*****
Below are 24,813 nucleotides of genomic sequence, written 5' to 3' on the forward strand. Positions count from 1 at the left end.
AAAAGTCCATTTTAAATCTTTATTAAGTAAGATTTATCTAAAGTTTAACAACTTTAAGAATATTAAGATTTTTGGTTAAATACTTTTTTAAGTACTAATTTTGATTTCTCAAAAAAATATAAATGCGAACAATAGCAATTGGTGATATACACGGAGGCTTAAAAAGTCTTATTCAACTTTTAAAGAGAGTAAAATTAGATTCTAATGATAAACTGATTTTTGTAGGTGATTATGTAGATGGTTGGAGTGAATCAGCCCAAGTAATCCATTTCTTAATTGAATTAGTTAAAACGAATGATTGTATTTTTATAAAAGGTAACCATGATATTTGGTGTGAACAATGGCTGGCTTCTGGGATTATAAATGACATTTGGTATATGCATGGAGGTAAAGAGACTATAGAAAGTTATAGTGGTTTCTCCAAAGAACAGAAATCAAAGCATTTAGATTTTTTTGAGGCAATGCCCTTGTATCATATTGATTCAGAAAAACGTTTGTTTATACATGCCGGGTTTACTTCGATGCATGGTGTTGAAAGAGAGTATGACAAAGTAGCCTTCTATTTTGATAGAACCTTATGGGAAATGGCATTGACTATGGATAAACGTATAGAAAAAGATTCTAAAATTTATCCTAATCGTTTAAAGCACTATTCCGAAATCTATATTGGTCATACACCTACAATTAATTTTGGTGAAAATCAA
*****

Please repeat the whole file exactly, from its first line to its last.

Below are 24,813 nucleotides of genomic sequence, written 5' to 3' on the forward strand. Positions count from 1 at the left end.
AAAAGTCCATTTTAAATCTTTATTAAGTAAGATTTATCTAAAGTTTAACAACTTTAAGAATATTAAGATTTTTGGTTAAATACTTTTTTAAGTACTAATTTTGATTTCTCAAAAAAATATAAATGCGAACAATAGCAATTGGTGATATACACGGAGGCTTAAAAAGTCTTATTCAACTTTTAAAGAGAGTAAAATTAGATTCTAATGATAAACTGATTTTTGTAGGTGATTATGTAGATGGTTGGAGTGAATCAGCCCAAGTAATCCATTTCTTAATTGAATTAGTTAAAACGAATGATTGTATTTTTATAAAAGGTAACCATGATATTTGGTGTGAACAATGGCTGGCTTCTGGGATTATAAATGACATTTGGTATATGCATGGAGGTAAAGAGACTATAGAAAGTTATAGTGGTTTCTCCAAAGAACAGAAATCAAAGCATTTAGATTTTTTTGAGGCAATGCCCTTGTATCATATTGATTCAGAAAAACGTTTGTTTATACATGCCGGGTTTACTTCGATGCATGGTGTTGAAAGAGAGTATGACAAAGTAGCCTTCTATTTTGATAGAACCTTATGGGAAATGGCATTGACTATGGATAAACGTATAGAAAAAGATTCTAAAATTTATCCTAATCGTTTAAAGCACTATTCCGAAATCTATATTGGTCATACACCTACAATTAATTTTGGTGAAAATCAA